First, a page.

Petition Signatures Top 5,000 In Four Days
The petition started by Social Credit leader Chris Leitch calling on the government to take action to keep the Marsden Point Oil Refinery operating has topped five thousand signatures in just four days.
The petition calls on the government to declare the refinery a nationally strategic asset, to compulsorily purchase all the shares from the private owners, and turn it back into a state owned enterprise which continues to refine the fuels needed to keep the New Zealand economy operating.
The petition has got over 5200 signatures already and is here.
In the event of a natural disaster or a geopolitical conflict the shipping routes to New Zealand could be cut off and the supply of fuel to major sectors of the New Zealand economy severely compromised.
Simon Terry of the Sustainability Council, Adelaide energy analyst Dr Graeme Bethune, and head of the Northern Australia Strategic Policy Centre Dr John Coyne have all made it very clear that relying on assumptions that global supply chains could readily deliver is strategically naïve.
For fuel security to keep all major essential transport, freight, air and defence operations going New Zealand needs to be able to refine its own oil as reliance on overseas refined product getting into the country is fraught with danger.
New Zealand needs to ensure that essential services could still operate.
This list is not exhaustive but includes:-
- Air transport into and out
of and around New Zealand including all our air freight
- Helicopter rescue services
- Coastal shipping, inter-island ferries and shipping to the Pacific Islands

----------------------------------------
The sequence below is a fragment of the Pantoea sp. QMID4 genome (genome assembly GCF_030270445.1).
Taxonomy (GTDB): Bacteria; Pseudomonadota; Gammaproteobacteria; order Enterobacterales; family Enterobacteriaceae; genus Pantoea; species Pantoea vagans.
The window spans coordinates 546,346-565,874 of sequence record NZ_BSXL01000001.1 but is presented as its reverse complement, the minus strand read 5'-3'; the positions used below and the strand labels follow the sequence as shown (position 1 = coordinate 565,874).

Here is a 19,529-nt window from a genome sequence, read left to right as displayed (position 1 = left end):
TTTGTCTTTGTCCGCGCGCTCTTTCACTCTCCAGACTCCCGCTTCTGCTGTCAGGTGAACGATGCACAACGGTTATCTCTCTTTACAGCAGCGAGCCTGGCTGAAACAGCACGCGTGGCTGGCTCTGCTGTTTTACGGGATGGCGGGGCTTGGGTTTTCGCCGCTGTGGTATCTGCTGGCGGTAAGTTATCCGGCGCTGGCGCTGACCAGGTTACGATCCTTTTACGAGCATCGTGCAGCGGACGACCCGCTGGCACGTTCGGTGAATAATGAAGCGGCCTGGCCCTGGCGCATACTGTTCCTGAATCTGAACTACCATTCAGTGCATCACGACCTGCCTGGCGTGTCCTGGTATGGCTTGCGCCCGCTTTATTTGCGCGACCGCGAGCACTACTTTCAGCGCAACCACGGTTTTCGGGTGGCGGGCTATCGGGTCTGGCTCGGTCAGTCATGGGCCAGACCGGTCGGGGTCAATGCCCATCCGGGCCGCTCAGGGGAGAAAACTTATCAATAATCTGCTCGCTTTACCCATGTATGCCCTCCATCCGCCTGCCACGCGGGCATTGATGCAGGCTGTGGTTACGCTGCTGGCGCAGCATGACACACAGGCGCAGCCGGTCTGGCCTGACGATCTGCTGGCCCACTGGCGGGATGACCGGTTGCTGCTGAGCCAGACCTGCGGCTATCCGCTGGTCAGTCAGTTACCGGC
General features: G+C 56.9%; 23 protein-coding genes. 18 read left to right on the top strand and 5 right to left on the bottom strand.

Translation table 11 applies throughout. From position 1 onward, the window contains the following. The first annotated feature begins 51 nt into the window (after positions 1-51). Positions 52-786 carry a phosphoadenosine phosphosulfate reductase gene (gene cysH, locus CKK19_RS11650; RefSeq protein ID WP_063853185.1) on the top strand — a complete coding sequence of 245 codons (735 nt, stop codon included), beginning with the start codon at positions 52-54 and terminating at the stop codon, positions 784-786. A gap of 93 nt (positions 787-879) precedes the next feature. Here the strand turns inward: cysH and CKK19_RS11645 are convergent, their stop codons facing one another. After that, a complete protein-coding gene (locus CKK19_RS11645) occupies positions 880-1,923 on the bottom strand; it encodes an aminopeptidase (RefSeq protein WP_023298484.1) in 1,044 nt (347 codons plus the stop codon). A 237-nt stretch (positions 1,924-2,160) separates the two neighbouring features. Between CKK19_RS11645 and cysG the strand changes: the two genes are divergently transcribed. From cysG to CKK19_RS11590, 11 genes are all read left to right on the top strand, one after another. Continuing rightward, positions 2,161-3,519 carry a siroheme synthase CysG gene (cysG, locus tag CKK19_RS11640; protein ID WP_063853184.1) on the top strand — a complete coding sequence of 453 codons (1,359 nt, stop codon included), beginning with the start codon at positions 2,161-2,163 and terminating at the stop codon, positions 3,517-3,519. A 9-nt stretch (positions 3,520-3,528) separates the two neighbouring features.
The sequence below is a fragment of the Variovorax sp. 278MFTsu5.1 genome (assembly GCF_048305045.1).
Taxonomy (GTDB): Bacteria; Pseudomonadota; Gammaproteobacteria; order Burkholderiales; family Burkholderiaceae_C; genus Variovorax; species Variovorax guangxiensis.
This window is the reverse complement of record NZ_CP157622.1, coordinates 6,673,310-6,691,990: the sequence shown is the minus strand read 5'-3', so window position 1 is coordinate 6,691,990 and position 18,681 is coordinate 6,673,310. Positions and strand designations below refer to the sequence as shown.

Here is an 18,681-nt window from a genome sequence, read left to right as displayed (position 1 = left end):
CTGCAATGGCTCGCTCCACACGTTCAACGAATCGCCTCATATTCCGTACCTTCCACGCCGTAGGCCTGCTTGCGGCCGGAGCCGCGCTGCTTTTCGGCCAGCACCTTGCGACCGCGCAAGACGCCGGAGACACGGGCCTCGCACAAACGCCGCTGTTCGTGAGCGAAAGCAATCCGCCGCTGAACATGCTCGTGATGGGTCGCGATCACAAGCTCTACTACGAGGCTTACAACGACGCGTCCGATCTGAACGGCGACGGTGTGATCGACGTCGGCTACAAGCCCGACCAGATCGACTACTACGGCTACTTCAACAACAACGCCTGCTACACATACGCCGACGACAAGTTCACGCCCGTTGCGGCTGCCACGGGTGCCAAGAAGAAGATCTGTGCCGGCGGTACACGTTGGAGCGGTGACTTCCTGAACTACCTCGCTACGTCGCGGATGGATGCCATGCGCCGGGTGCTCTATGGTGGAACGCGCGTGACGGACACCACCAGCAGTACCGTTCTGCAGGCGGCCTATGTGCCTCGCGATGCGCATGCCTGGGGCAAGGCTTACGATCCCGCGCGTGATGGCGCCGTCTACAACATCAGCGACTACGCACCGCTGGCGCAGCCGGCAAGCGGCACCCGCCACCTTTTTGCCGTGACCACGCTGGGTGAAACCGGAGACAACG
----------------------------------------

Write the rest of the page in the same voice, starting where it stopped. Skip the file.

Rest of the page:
- New Zealand's Army, Navy and Air Force including rescue and disaster relief operations
- Commercial fishing boats and short distance ferries
- The country's trucking fleet that moves goods around New Zealand
- Heavy construction machinery and infrastructure and road building equipment
- Agricultural machinery including forestry, farming and horticultural equipment
- Goods and passenger rail operations
Government ownership of the refinery would also be the opportunity to break the stranglehold the oil companies have on fuel retailing.
The refinery could become a wholesaler of fuel selling at a common price, allowing smaller retail operators to enter the market and provide real competition in fuel retailing.
Approximately 600 jobs will be lost if the refining operation shuts down with many of those people being forced to look for jobs overseas with the consequent loss of yet more expertise and knowledge to New Zealand.
The purchase of the refinery could be achieved at no cost to taxpayers, using to capacity of the Reserve Bank which has already created around $60 billion in the last 18 months.
A Labour government has used that capacity in the past and this one needs to stop sitting on the sidelines wringing its hands and act in the interests of New Zealanders.